So following these basic elements above you can see that there is a great deal more to lighting than what you might have considered at first and it is the combination of all these elements including the reflective surfaces of a space and natural light too that must be considered if you are to control the light carefully in a building to provide the right type of lighting for the right location and activity in the space during the day and through the night too.

So looking at lighting spaces means that lamps are selected on the basis of the four elements above and positioning them for ambient, task lighting and effect lighting. Using wide angle beam lamps and narrow angle beam lamps in light fittings to provide flood and spot lighting respectively. There are also many different types of light fittings that enhance the light with accurately engineered reflectors, some squeeze the light through slots or magnifying lenses, some offer the most beautiful dispersing of soft light with colour and tint. You can create spaces of theatre with delicate touches of light accenting the building space as well as vivid colours and movement. Enhance daylight, enhance night time and simulate daylight.

Dimming of lighting – Dimming or just simply lighting control from a programmable controller can also help enormously to achieve the contrast of light and dark in a space and also offer differing accent of lighting to cope with daylight use and night time use of the same spaces. This is aside from the more obvious benefits like reduced power consumption through smarter control, mood lighting and remote control features from whole building control, feedback of lamp life and change of lighting for change of use in multipurpose spaces.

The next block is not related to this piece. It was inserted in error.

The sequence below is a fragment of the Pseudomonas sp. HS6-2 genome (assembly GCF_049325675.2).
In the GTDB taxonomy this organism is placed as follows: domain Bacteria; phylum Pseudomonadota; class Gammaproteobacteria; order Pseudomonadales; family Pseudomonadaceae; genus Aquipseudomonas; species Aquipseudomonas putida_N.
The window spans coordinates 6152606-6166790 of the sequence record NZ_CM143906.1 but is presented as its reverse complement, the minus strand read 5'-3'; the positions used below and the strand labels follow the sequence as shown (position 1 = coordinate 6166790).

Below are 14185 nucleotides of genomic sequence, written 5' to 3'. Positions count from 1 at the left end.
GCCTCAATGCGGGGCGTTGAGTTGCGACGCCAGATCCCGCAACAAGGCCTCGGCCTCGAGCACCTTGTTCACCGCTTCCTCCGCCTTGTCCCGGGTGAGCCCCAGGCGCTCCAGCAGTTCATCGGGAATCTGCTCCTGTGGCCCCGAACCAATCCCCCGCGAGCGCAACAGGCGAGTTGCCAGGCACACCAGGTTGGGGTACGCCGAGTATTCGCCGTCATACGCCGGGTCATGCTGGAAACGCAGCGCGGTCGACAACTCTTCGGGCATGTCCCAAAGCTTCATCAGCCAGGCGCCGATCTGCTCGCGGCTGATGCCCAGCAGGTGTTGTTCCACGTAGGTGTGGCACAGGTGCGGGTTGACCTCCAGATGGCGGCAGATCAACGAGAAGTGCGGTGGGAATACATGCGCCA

Lighting automation. Linked with dimming controllers, lighting automation can save money, provide extra safety and change lighting based on active real time sensing within a building to maximise efficiency.

I hope these few points demonstrate the need to look a little deeper into the overall quality of a lighting design. I’ve seen many projects where an architect’s preliminary building designs utilises a generic lighting layout to be properly designed later but the generic design gets costed as is and hence makes it all the way to the installation. This is such a pity since with a little input from a lighting expert, so much more could have been delivered for the client at little, if any, additional cost.

So what goes into a tailored lighting design?

A lighting expert will use their experience to ask and understand from the client what the spaces will be used for and how the spaces will flow from entry to exits. What aesthetics will the client be looking for. Ascertain the ideal level of lighting in each space – some people prefer quite dark and low lighting and some prefer higher levels of lighting. What features if any will be fitted? From water features to glass staircases and glamorous balustrades. From chandeliers to crystal feature lights. From a period style to a modern or contemporary one. Whatever colours and surfaces are chosen, every part of the building space inside and out should be considered before the wiring infrastructure is designed, planned and fitted.

As a final point, it must be remembered that whilst the lighting may well be installed towards the end of the project, we need to think earlier and earlier about it in the project’s planning. Advances in technology and the care of a well thought through design can bring so many more options and possibilities to our fingertips. However only early consideration of the possibilities will make the most of the points raised in this blog. But if we do so, a better quality of lighting tailored to our building’s needs and the people who use them will create happier spaces in which to live and work!